The effect of his heroic action did not cease with the passing of Act. Many good men and women, foremost among them Mr. and Mrs. Percy Bunting, determined that the deep feeling which had been aroused should have a permanent expression. The National Vigilance Association was formed with Mr. W. A. Coote as Secretary. Its object was to see that the new law was set in motion, and to secure further improvements and developments in it. The International work now going forward with the object of preventing the White Slave Traffic is due to the National Association, and thus indirectly, to W. T. Stead. The House of Commons shows its old indifference and supineness in relation to this great work: the Bill has been put up for second reading by the Member in charge of it again and again. It is always blocked. The Government, while expressing entire approval of it, declines to take it up: it needs behind it the electoral force which it would receive if women had votes. No one was more clear on this point than Mr. Stead: he constantly recurred to it. The last time I saw him was on March 28. I was, with other women, walking up and down the pavement outside the House of Commons while the men inside were killing the Conciliation Bill. We exchanged a friendly greeting, and I well knew that with his whole heart and strength he wished us well.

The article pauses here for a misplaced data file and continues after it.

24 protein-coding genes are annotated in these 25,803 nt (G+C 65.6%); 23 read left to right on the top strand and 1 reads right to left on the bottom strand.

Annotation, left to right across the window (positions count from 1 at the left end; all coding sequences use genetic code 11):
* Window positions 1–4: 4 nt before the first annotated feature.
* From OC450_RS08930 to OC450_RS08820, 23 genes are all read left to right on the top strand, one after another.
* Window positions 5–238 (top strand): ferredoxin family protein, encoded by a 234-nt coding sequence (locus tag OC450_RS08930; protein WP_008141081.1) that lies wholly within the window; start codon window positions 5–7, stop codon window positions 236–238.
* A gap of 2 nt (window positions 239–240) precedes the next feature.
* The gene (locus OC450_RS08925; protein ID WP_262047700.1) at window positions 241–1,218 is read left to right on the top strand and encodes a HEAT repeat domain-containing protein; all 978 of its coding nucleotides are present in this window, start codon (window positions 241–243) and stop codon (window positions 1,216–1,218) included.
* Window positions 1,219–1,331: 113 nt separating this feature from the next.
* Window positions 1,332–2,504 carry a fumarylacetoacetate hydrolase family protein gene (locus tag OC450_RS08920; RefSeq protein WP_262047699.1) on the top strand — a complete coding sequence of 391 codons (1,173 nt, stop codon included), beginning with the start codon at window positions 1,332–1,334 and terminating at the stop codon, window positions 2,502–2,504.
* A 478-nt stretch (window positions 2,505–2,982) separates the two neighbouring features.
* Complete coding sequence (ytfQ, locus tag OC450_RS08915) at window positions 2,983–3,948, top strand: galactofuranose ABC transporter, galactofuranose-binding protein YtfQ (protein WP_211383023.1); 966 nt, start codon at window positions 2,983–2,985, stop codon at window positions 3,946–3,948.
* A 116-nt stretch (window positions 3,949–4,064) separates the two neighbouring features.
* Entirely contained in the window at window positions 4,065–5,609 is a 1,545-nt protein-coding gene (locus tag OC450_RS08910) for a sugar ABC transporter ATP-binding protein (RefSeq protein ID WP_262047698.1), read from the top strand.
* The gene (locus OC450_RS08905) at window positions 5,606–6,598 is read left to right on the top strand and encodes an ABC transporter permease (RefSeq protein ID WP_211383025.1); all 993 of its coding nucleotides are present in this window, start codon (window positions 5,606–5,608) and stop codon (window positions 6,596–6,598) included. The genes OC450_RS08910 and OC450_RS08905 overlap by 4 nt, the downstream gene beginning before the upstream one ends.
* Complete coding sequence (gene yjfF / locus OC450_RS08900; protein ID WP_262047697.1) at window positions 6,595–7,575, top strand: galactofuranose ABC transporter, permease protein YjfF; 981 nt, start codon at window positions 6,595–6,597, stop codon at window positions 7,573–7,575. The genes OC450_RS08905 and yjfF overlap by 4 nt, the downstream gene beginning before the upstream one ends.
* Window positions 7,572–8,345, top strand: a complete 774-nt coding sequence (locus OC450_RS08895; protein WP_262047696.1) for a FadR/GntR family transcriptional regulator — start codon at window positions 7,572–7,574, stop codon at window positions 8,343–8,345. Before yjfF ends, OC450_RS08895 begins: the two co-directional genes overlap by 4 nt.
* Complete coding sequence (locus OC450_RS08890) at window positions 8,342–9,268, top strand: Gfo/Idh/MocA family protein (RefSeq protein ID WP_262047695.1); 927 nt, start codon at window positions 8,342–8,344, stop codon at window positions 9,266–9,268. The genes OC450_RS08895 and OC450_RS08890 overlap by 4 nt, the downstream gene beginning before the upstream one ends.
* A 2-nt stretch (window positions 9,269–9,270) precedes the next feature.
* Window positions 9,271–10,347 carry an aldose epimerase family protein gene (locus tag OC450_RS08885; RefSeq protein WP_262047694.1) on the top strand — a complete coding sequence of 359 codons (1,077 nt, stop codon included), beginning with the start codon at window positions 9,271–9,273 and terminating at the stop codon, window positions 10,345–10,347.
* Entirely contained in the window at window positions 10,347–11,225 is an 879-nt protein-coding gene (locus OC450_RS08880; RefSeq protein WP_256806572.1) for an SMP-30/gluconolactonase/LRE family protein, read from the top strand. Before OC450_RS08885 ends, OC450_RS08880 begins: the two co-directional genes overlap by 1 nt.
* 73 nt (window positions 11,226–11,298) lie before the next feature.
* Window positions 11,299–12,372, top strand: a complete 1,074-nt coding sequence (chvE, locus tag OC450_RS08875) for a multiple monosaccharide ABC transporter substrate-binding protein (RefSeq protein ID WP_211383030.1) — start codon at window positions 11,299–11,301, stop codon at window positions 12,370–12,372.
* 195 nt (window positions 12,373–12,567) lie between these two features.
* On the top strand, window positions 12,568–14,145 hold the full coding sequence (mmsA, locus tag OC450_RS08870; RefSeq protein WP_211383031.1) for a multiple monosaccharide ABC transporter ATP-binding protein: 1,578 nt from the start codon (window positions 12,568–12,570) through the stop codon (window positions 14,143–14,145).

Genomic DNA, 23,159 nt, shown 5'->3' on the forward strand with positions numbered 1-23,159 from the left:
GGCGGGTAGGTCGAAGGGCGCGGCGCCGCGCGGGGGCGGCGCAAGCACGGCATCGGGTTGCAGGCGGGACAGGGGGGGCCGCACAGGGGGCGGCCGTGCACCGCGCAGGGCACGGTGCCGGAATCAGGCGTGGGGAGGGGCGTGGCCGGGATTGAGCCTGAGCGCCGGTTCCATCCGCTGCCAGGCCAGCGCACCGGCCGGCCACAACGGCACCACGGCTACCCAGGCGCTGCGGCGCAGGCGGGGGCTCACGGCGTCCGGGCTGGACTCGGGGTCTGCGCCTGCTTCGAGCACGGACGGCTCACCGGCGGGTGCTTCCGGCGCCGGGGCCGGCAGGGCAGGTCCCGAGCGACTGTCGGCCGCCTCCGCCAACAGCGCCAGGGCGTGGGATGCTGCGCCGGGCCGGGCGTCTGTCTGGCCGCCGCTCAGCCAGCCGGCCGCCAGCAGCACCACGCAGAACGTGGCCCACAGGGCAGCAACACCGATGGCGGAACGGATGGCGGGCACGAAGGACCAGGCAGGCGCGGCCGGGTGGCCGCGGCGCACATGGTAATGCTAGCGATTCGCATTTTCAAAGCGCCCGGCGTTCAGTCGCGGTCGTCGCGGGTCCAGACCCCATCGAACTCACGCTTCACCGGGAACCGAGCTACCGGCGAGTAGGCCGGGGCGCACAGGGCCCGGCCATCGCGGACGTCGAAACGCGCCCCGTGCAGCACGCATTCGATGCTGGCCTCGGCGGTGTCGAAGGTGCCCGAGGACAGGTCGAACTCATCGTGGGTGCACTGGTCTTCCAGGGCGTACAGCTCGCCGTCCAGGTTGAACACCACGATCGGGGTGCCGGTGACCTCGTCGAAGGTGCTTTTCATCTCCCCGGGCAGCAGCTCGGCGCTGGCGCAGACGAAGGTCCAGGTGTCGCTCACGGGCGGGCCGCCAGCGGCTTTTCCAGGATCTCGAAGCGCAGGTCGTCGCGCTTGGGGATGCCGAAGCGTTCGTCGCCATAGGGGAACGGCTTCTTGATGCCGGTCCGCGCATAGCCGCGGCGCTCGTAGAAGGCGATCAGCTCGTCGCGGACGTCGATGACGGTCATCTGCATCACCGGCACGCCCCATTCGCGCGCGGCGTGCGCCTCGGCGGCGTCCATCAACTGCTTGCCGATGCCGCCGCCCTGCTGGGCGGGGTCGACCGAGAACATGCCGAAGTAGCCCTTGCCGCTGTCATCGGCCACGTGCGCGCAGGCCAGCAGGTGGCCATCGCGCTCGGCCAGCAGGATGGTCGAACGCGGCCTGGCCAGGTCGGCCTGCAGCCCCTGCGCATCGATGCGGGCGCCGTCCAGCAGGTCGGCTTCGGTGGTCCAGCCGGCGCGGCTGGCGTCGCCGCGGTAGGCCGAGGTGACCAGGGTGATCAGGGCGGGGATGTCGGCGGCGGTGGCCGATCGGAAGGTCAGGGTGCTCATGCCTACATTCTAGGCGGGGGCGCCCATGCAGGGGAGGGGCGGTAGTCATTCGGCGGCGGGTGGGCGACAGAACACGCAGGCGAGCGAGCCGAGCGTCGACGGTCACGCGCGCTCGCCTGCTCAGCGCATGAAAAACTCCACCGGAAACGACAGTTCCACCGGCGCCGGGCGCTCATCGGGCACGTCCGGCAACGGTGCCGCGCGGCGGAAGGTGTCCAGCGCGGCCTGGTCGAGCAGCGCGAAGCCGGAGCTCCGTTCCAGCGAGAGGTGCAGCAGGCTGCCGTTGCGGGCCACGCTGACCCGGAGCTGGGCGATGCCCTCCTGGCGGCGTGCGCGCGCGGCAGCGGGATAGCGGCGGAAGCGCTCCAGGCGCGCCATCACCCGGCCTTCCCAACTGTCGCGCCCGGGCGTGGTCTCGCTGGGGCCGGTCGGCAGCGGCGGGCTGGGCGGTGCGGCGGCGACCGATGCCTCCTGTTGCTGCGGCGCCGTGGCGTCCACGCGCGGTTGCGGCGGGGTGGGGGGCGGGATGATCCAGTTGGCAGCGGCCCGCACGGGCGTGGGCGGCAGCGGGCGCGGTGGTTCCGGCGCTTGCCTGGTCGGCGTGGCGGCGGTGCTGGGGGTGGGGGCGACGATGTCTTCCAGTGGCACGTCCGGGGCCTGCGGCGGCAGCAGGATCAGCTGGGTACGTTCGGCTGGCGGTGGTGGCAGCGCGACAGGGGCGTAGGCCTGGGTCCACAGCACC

It is pleasant to read what everyone is saying of him now: that to him death was but the passage from one room to another of his Father’s house; that it was quite certain that he would be among the last to leave the ship, that among the tragic uncertainties of this tragic event there was, at any rate, one positive certainty, and that was that he would never seek his own safety at the cost of others, but would die, as he had lived, heroically. No one pretends that he was faultless; but he had a great and generous heart, a boundless and intense vitality, and the spontaneous desire everywhere and always to protect and cherish the weak. We may be thankful for his life, “We are a nation yet,” as long as we can breed such men as he was.